The Journal of biological chemistry

A novel method for producing anti-peptide antibodies. Production of site-specific antibodies to the T cell antigen receptor beta-chain.

PMID 3276675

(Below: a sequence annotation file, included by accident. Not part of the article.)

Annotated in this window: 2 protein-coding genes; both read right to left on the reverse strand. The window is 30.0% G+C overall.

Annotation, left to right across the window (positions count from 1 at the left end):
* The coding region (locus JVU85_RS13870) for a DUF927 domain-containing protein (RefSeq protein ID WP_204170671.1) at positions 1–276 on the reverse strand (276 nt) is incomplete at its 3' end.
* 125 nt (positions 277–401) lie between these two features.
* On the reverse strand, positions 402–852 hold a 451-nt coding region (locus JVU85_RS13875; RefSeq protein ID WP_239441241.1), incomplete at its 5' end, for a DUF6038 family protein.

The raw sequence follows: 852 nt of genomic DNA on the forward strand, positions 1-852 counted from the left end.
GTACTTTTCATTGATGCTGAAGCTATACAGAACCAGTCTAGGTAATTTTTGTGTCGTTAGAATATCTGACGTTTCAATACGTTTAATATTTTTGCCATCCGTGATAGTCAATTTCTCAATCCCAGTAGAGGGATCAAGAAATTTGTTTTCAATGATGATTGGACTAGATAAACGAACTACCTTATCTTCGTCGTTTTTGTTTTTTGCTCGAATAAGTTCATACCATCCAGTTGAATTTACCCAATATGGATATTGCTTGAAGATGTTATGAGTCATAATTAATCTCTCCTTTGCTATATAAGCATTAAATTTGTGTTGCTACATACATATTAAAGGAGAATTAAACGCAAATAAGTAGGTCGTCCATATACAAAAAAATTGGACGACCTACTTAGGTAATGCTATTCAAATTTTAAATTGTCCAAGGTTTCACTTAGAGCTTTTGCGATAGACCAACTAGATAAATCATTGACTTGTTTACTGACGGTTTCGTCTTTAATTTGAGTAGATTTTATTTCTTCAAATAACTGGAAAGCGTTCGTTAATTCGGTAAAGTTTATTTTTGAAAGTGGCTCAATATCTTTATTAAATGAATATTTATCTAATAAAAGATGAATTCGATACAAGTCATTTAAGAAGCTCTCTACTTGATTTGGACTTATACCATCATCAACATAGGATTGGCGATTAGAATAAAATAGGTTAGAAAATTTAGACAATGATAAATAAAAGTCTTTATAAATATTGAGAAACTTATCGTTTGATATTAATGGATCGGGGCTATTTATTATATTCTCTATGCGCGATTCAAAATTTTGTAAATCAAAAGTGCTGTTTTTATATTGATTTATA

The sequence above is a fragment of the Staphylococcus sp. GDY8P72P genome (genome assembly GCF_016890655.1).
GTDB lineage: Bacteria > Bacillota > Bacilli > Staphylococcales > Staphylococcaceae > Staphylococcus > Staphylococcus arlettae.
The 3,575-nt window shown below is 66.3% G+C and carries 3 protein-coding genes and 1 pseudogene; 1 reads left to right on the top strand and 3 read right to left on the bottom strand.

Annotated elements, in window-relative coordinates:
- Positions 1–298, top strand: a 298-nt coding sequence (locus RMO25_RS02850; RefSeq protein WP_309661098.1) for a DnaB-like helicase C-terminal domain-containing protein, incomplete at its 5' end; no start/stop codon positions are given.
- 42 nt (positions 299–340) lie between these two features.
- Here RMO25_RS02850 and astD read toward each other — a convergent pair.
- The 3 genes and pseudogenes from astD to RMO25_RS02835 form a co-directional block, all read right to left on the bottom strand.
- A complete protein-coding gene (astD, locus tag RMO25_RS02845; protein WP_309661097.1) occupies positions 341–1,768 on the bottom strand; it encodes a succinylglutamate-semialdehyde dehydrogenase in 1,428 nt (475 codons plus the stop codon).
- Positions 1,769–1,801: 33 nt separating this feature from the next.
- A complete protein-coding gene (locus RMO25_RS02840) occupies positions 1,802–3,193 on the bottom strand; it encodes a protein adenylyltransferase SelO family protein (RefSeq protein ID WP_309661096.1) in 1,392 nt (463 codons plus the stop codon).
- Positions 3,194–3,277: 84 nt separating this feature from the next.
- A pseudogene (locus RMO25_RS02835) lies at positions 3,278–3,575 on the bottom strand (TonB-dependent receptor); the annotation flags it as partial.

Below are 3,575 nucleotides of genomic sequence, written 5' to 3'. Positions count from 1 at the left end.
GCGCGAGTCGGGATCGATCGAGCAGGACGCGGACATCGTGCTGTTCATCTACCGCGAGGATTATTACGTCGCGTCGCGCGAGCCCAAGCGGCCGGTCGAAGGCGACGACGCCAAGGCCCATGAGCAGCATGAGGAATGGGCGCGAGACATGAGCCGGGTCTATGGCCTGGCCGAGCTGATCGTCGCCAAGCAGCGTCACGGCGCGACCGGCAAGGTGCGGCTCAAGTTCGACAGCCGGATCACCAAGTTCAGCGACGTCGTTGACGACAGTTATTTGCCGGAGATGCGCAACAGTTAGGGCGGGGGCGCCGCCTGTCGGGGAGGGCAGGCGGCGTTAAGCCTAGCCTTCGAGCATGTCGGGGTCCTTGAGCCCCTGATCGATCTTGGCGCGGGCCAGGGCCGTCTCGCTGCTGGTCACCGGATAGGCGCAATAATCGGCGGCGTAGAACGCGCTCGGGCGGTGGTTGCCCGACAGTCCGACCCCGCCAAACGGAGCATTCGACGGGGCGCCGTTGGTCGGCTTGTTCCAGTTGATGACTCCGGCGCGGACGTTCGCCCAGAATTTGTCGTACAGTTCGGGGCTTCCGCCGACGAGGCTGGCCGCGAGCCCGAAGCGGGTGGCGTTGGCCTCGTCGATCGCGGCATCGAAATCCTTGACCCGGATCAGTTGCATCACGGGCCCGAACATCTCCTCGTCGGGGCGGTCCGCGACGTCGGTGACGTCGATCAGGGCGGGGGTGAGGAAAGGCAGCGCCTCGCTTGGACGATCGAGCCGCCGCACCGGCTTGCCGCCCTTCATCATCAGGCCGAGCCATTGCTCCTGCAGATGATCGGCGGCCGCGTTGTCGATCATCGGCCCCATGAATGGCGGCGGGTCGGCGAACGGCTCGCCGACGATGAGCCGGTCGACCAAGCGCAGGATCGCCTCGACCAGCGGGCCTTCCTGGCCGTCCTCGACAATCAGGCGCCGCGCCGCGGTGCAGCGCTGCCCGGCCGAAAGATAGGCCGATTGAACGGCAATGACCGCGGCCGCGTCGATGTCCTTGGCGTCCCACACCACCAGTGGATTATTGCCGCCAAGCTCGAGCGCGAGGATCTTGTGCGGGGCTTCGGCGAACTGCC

Peptide antigens used to generate site-specific antibodies to proteins are of interest in the development of vaccines. The need to conjugate them to a carrier protein for optimal immunogenicity results in a number of problems including a possible immune response to the carrier. Here we describe a new method of synthesizing an immunogenic peptide antigen, referred to as multiple antigenic peptide (MAP), which may render the need for a carrier protein obsolete. A 14-residue sequence derived from the human T cell antigen receptor beta-chain constant region was selected, and the peptide was synthesized directly onto a branching lysine core with 8 copies of the 14-residue peptide linked to the core by the COOH-terminal amino acid. The molecular weight of this structure was 13,422 of which only 7% represents the lysine residues of the core. The octameric MAP was highly immunogenic in mice and rabbits, allowing production of polyclonal and monoclonal antibodies. The majority of these antibodies reacted with the peptide in its monomeric form as well as its octameric form. Moreover, the antibodies reacted with the intact beta-chain protein. The antigenic determinants of the peptide that were recognized by the antibodies included continuous determinants and conformational determinants. The NH2-terminal residues of the octameric MAP appeared to be most immunogenic. There were no antibodies to the central lysine core. This method of direct synthesis of a polymeric peptide provides accurate knowledge of the conformation and quantity of the peptide prior to immunization, which is usually not the case when peptides are conjugated to carriers. The method is versatile because the possibility exists to synthesize MAP with 16 or 32 peptide arms or to synthesize polymers containing two different peptides.